To some extent, this sort of criticism is to be expected during the early days of the metaverse.
“Walmart is an iconic brand; when you see them coming into a platform like Roblox, people are going to be 10 times more critical of what is being launched,” said Yonatan Raz-Fridman, CEO of the Roblox developer studio Supersocial.
But Walmart’s size is not its only disadvantage as it dips its toes into Roblox. Although Walmart has a widely recognizable brand, it owns few intellectual properties that users are actually interested in experiencing virtually — a shortcoming reflected by the somewhat cavernous emptiness of Roblox’s Walmart Land.
The success of other recent brand activations is evidence that media and entertainment brands are better equipped to build metaverse spaces that can dodge online skepticism, thanks to their wealth of owned IP.
“They are having to reinvent themselves, to a certain degree, but that is in their DNA,” said Jesse Streb, global svp of technology and engineering at the agency DEPT. “So they have a unique advantage over, say, some kludgy company that sells lumber, or a construction company.”
For example, iHeartMedia’s Roblox and Fortnite spaces were inspired by the mass media corporation’s wealth of popular real-life events, such as the Jingle Ball Tour and iHeartRadio Music Festival, with virtual versions of musicians like Charlie Puth performing pre-recorded concerts that allow real-time audience interaction.
“There’s a strong brand association with the IP, down to a station level — you’re in the New York area, you probably know Z100,” said iHeartMedia evp of business development and partnerships Jess Jerrick. “The same is true for the event IP, or the IP that we now have in the podcasting space, and of course our radio broadcast talent. So there’s no shortage of really strong IP we can bring into these spaces.”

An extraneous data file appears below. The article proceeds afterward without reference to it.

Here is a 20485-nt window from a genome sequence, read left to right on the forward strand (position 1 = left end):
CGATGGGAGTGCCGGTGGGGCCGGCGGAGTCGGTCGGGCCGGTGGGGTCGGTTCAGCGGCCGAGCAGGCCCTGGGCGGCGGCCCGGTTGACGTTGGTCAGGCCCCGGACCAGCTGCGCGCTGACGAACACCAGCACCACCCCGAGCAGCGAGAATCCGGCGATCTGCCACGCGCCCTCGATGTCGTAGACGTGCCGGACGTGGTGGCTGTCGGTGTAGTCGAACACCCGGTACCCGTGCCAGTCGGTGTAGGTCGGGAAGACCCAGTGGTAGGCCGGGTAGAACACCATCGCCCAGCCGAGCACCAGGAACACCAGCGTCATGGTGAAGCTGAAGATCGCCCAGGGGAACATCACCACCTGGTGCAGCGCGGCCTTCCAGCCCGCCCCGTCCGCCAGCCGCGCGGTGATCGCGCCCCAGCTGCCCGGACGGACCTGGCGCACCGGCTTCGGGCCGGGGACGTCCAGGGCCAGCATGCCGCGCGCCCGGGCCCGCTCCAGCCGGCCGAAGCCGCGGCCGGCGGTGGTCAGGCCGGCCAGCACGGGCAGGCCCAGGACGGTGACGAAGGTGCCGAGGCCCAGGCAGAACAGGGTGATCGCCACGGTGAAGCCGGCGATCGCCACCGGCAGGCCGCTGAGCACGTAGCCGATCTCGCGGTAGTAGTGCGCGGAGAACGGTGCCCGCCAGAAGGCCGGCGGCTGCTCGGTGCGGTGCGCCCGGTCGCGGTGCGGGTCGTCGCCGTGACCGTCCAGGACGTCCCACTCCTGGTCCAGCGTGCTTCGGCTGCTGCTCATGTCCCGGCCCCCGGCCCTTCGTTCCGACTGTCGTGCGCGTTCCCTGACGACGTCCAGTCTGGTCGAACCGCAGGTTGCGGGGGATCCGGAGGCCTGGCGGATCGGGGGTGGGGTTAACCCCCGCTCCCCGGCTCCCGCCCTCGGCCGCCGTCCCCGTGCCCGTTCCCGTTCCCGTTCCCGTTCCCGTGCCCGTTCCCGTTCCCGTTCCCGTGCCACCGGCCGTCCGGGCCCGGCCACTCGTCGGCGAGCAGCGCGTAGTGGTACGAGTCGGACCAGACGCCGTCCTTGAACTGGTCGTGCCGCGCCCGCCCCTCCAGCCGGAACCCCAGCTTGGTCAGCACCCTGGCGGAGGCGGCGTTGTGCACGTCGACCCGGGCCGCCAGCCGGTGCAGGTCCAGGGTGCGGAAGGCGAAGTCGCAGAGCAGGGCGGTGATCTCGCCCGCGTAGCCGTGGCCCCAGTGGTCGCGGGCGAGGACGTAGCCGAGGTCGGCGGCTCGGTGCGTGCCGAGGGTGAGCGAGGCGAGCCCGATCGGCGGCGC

Translating real-life properties into the metaverse is also an enticing prospect for brands that view metaverse platforms as an experimental marketing channel, allowing them to bring tried-and-true IP into their virtual activations instead of designing them from the ground level. This was part of the strategy behind the recent Tonight Show activation in Fortnite Creative, which was designed in collaboration between NBCUniversal and Samsung. “We’re looking at it holistically — how do we find fans in new ways, and use IP that fans love in new ways?” said NBCU president of advertising and client partnerships Mark Markshall.
Since opening on Sept. 14, iHeartLand has already enticed over 1.5 million Roblox users to visit. The company aims to retain that attention with a schedule of virtual programming featuring popular musicians and personalities.
“At our core, we are essentially an influencer network; our broadcast talent are some of the most connected, most engaging influencers at work in media today,” said Conal Byrne, CEO of iHeart Digital Audio Group. “That gives us this sort of superpower, to be able to go into new-ish platforms, like Roblox or Fortnite, because we talk to our listeners through those influencers.”